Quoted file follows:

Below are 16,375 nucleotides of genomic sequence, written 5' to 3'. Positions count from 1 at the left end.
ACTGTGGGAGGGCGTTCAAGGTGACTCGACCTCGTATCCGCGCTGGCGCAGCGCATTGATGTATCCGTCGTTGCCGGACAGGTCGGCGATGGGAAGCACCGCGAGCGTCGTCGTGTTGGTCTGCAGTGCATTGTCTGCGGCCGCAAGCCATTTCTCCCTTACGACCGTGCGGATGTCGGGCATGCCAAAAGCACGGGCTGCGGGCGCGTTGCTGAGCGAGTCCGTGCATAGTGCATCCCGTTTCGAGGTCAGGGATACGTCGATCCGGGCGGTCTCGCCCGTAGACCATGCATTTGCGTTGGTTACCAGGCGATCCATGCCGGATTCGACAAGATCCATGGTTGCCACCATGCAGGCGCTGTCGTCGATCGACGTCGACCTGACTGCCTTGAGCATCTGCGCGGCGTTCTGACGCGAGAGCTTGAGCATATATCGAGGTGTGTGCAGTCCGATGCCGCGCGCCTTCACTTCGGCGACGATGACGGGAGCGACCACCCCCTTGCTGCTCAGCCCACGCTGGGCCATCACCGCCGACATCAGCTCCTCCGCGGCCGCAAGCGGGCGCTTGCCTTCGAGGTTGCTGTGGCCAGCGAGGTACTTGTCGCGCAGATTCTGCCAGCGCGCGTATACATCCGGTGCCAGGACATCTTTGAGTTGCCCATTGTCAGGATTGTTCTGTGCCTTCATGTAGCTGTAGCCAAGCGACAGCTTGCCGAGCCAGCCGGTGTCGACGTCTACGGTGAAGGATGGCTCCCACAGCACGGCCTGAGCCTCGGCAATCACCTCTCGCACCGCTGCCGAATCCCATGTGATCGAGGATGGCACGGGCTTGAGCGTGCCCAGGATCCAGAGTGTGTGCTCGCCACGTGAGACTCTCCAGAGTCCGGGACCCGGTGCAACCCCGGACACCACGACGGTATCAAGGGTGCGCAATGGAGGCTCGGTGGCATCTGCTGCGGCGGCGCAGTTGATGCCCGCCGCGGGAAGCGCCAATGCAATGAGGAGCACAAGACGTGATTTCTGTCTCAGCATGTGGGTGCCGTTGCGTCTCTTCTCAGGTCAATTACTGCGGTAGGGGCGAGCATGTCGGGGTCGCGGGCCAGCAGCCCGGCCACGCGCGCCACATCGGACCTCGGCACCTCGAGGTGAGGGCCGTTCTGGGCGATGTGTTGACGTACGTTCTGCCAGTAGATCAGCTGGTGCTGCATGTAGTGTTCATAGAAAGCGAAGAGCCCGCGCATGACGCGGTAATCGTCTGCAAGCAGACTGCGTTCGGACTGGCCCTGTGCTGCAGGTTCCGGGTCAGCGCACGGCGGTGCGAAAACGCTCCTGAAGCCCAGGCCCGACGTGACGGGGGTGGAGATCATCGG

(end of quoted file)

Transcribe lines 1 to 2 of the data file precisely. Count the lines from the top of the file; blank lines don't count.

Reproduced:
Below are 16,375 nucleotides of genomic sequence, written 5' to 3'. Positions count from 1 at the left end.
ACTGTGGGAGGGCGTTCAAGGTGACTCGACCTCGTATCCGCGCTGGCGCAGCGCATTGATGTATCCGTCGTTGCCGGACAGGTCGGCGATGGGAAGCACCGCGAGCGTCGTCGTGTTGGTCTGCAGTGCATTGTCTGCGGCCGCAAGCCATTTCTCCCTTACGACCGTGCGGATGTCGGGCATGCCAAAAGCACGGGCTGCGGGCGCGTTGCTGAGCGAGTCCGTGCATAGTGCATCCCGTTTCGAGGTCAGGGATACGTCGATCCGGGCGGTCTCGCCCGTAGACCATGCATTTGCGTTGGTTACCAGGCGATCCATGCCGGATTCGACAAGATCCATGGTTGCCACCATGCAGGCGCTGTCGTCGATCGACGTCGACCTGACTGCCTTGAGCATCTGCGCGGCGTTCTGACGCGAGAGCTTGAGCATATATCGAGGTGTGTGCAGTCCGATGCCGCGCGCCTTCACTTCGGCGACGATGACGGGAGCGACCACCCCCTTGCTGCTCAGCCCACGCTGGGCCATCACCGCCGACATCAGCTCCTCCGCGGCCGCAAGCGGGCGCTTGCCTTCGAGGTTGCTGTGGCCAGCGAGGTACTTGTCGCGCAGATTCTGCCAGCGCGCGTATACATCCGGTGCCAGGACATCTTTGAGTTGCCCATTGTCAGGATTGTTCTGTGCCTTCATGTAGCTGTAGCCAAGCGACAGCTTGCCGAGCCAGCCGGTGTCGACGTCTACGGTGAAGGATGGCTCCCACAGCACGGCCTGAGCCTCGGCAATCACCTCTCGCACCGCTGCCGAATCCCATGTGATCGAGGATGGCACGGGCTTGAGCGTGCCCAGGATCCAGAGTGTGTGCTCGCCACGTGAGACTCTCCAGAGTCCGGGACCCGGTGCAACCCCGGACACCACGACGGTATCAAGGGTGCGCAATGGAGGCTCGGTGGCATCTGCTGCGGCGGCGCAGTTGATGCCCGCCGCGGGAAGCGCCAATGCAATGAGGAGCACAAGACGTGATTTCTGTCTCAGCATGTGGGTGCCGTTGCGTCTCTTCTCAGGTCAATTACTGCGGTAGGGGCGAGCATGTCGGGGTCGCGGGCCAGCAGCCCGGCCACGCGCGCCACATCGGACCTCGGCACCTCGAGGTGAGGGCCGTTCTGGGCGATGTGTTGACGTACGTTCTGCCAGTAGATCAGCTGGTGCTGCATGTAGTGTTCATAGAAAGCGAAGAGCCCGCGCATGACGCGGTAATCGTCTGCAAGCAGACTGCGTTCGGACTGGCCCTGTGCTGCAGGTTCCGGGTCAGCGCACGGCGGTGCGAAAACGCTCCTGAAGCCCAGGCCCGACGTGACGGGGGTGGAGATCATCGG